new muslim convert christmas

How to deal as a Muslim convert at Christmas

It’s just a day. Even if you stretch the Christmas period to a week, or two- it’s still a short amount of time. Honestly, it wont last long. And in my experience, it’ll get easier year after year.

This year is the second Christmas since my mum passed away in 2017. My family wasn’t Christian, which in part made my conversion easier, for me and for them, Alhamdulillah. My family is small, too, so I didn’t have the burden of days an days worth of visits and gift exchanges. In that sense, it might be easy for me to say, that Christmas is only a short period and it wont last long. It’s technically still true.

Christmas reminds me to be grateful. This time of year reminds me to be grateful to Allah for having guided me, for protecting me from disbelief and saving me from other ills that Christmas brings for many- consumerism, the alcohol and other destructive ways this culture celebrates, gluttony, greed… Christmas from a Christian perspective is supposed to be about gratitude, giving, and about Jesus and what he taught, I think- but the reality of how culture skewed its meaning is evident in the behaviour at Christmas time today.

Did He not find you lost and guide you? – Qur’an, 93:7

Closeness to family is a year-round importance. It should remind us of the importance of family and kinship year-round. This responsibility is always on us, not just during religious or cultural celebrations. Whether you’re spending time with (Muslim or non-Muslim) family or not, renew your intentions to make the effort regularly throughout the year too, where possible.

People, be mindful of your Lord, who created you from a single soul, and from it created its mate, and from the pair of them spread countless men and women far and wide; be mindful of God, in whose name you make requests of one another. Beware of severing the ties of kinship: God is always watching over you. – Qur’an, 4:1

Giving gifts is sunnah. I have no intention to give fatawa about the permissibility of involving ourselves in Christmas celebrations at any extent, but giving and receiving gifts is something our Prophet, sallallahu alayhi wa sallam did.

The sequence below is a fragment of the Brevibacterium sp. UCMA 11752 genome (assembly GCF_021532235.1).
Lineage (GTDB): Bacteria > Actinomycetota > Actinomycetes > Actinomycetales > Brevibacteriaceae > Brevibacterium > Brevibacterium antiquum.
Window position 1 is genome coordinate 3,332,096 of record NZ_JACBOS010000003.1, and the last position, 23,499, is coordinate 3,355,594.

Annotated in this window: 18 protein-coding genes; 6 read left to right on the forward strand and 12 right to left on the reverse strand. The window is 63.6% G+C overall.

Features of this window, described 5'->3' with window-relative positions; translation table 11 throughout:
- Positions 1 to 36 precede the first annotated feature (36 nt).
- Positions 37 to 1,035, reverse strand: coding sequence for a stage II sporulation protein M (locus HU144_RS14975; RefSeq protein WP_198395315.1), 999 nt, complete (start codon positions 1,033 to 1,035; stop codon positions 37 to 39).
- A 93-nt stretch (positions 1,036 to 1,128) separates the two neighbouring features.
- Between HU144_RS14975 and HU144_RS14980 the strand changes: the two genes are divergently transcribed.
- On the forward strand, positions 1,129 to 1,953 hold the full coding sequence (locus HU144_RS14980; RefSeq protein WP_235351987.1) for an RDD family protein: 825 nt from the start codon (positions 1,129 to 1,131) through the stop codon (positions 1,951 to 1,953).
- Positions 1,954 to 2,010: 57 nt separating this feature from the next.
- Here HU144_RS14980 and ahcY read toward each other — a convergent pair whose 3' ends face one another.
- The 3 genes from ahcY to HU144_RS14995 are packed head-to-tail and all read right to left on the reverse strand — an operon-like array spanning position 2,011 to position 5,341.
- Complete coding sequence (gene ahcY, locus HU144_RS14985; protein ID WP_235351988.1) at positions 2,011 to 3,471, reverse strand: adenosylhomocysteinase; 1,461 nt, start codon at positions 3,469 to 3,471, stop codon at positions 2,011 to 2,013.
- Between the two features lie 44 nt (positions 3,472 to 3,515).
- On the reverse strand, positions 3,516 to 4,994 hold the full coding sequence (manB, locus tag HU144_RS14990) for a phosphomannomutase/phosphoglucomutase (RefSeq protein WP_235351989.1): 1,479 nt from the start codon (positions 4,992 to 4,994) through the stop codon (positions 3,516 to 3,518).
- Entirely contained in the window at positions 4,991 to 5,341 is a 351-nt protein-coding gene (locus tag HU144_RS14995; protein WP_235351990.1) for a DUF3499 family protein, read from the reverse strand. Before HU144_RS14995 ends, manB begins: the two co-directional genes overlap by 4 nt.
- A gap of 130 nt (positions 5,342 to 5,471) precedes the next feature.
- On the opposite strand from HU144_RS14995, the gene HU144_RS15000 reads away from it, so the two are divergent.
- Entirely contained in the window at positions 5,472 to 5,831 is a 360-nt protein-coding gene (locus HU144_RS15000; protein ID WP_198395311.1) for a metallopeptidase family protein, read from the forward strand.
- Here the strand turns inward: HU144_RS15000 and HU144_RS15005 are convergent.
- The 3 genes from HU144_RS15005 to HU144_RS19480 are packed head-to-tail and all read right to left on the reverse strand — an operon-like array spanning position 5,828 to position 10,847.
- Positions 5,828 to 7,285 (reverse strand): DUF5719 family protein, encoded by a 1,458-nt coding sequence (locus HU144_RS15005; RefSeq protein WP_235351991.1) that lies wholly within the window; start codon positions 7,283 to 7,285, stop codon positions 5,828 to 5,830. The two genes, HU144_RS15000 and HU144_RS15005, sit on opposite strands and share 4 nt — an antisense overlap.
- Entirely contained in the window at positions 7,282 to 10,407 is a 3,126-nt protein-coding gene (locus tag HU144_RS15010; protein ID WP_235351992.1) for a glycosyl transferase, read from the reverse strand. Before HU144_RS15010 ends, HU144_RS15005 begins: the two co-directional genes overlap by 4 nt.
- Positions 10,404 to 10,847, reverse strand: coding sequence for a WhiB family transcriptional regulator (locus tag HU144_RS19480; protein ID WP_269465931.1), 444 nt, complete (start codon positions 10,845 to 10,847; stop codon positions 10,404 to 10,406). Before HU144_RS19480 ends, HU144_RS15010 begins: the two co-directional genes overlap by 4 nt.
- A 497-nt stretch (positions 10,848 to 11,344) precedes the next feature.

Allah’s Messenger (ﷺ) used to accept gifts and used to give something in return. – Sahih Bukhari (Narrated by Aisha, radiyallahu anha)

Abu Hurayra reported that the Prophet, may Allah bless him and grant him peace, said, “Give gifts and you will love one another.” – Hasan, Al-Albani

Be honest. Getting involved in any worship related activities is pretty clear- don’t, and our family and friends should be expected to comprehend and respect that. But the reality is a lot of Christmas celebrations, at least where I’m from, have very little to do with what’s being celebrated and more to do with how it’s being celebrated, ie. alcohol and other associated behaviour.

If you don’t want to attend a get together because you know there will be lots of alcohol consumption, then think about how you can say this in a way that will be received best. We don’t want to offend people, and you should hope that they also care about not offending you too. Be straight about why you wont attend but do it positively. “I’m really sorry I can’t come to that, as much as I’d like to see everyone I’m not comfortable being around all the alcohol.” A response like this will avoid future invites, rather than just not “feeling well” on the day or simply saying “I can’t come, sorry.”

We should worry about ourselves and not about what other Muslims are doing at Christmas. Over the past few days I’ve seen some horrible post on social media- some even going as far to question other peoples’ belief if they acknowledge or get involved in Christmas celebrations at all. Although it can be pretty clear cut for some people, for others there are nuanced circumstances surrounding Christmas. For this reason, it would probably be good not to judge and manage your own circumstances based on what other Muslims are doing or saying at this time. Talk to local scholar, someone who is trusted and balanced in their views, if you have questions about what to do.

The believers are brothers, so make peace between your two brothers and be mindful of God, so that you may be given mercy. – Qur’an, 49:10

For those of you who are like me and are spending the day by yourself- a day that would traditionally have you surrounded by loved ones- it’s OK to feel a little sad about it. Your feelings are valid and your experience isn’t unrecognised. If you’re feeling a bit lost, talk to your Lord and focus on worship today, because there is rarely a time when this wont create a sense of purpose and make you feel better.

I created jinn and mankind only to worship Me – Qur’an 51:56

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